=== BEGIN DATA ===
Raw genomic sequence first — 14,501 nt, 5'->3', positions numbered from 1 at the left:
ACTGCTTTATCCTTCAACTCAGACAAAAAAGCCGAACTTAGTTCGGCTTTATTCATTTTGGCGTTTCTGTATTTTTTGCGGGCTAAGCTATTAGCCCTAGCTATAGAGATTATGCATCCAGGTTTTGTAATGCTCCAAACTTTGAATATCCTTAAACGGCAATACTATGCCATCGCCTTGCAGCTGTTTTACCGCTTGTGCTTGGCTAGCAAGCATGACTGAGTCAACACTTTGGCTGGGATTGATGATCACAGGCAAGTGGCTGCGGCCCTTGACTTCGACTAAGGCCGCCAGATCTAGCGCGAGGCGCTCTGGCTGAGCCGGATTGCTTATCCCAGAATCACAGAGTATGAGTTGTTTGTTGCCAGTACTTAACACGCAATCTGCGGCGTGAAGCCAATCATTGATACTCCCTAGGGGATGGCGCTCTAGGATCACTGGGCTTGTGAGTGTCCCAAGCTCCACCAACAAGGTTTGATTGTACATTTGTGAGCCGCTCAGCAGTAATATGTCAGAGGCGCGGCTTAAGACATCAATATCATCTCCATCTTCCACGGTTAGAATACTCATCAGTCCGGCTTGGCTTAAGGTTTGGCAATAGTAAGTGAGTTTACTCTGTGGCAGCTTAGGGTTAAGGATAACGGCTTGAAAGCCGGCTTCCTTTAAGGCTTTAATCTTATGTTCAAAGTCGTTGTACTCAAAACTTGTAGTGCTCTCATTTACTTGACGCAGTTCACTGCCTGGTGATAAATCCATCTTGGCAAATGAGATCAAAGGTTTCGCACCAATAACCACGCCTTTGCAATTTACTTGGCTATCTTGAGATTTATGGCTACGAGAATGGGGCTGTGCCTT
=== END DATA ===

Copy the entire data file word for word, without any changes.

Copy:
Raw genomic sequence first — 14,501 nt, 5'->3', positions numbered from 1 at the left:
ACTGCTTTATCCTTCAACTCAGACAAAAAAGCCGAACTTAGTTCGGCTTTATTCATTTTGGCGTTTCTGTATTTTTTGCGGGCTAAGCTATTAGCCCTAGCTATAGAGATTATGCATCCAGGTTTTGTAATGCTCCAAACTTTGAATATCCTTAAACGGCAATACTATGCCATCGCCTTGCAGCTGTTTTACCGCTTGTGCTTGGCTAGCAAGCATGACTGAGTCAACACTTTGGCTGGGATTGATGATCACAGGCAAGTGGCTGCGGCCCTTGACTTCGACTAAGGCCGCCAGATCTAGCGCGAGGCGCTCTGGCTGAGCCGGATTGCTTATCCCAGAATCACAGAGTATGAGTTGTTTGTTGCCAGTACTTAACACGCAATCTGCGGCGTGAAGCCAATCATTGATACTCCCTAGGGGATGGCGCTCTAGGATCACTGGGCTTGTGAGTGTCCCAAGCTCCACCAACAAGGTTTGATTGTACATTTGTGAGCCGCTCAGCAGTAATATGTCAGAGGCGCGGCTTAAGACATCAATATCATCTCCATCTTCCACGGTTAGAATACTCATCAGTCCGGCTTGGCTTAAGGTTTGGCAATAGTAAGTGAGTTTACTCTGTGGCAGCTTAGGGTTAAGGATAACGGCTTGAAAGCCGGCTTCCTTTAAGGCTTTAATCTTATGTTCAAAGTCGTTGTACTCAAAACTTGTAGTGCTCTCATTTACTTGACGCAGTTCACTGCCTGGTGATAAATCCATCTTGGCAAATGAGATCAAAGGTTTCGCACCAATAACCACGCCTTTGCAATTTACTTGGCTATCTTGAGATTTATGGCTACGAGAATGGGGCTGTGCCTT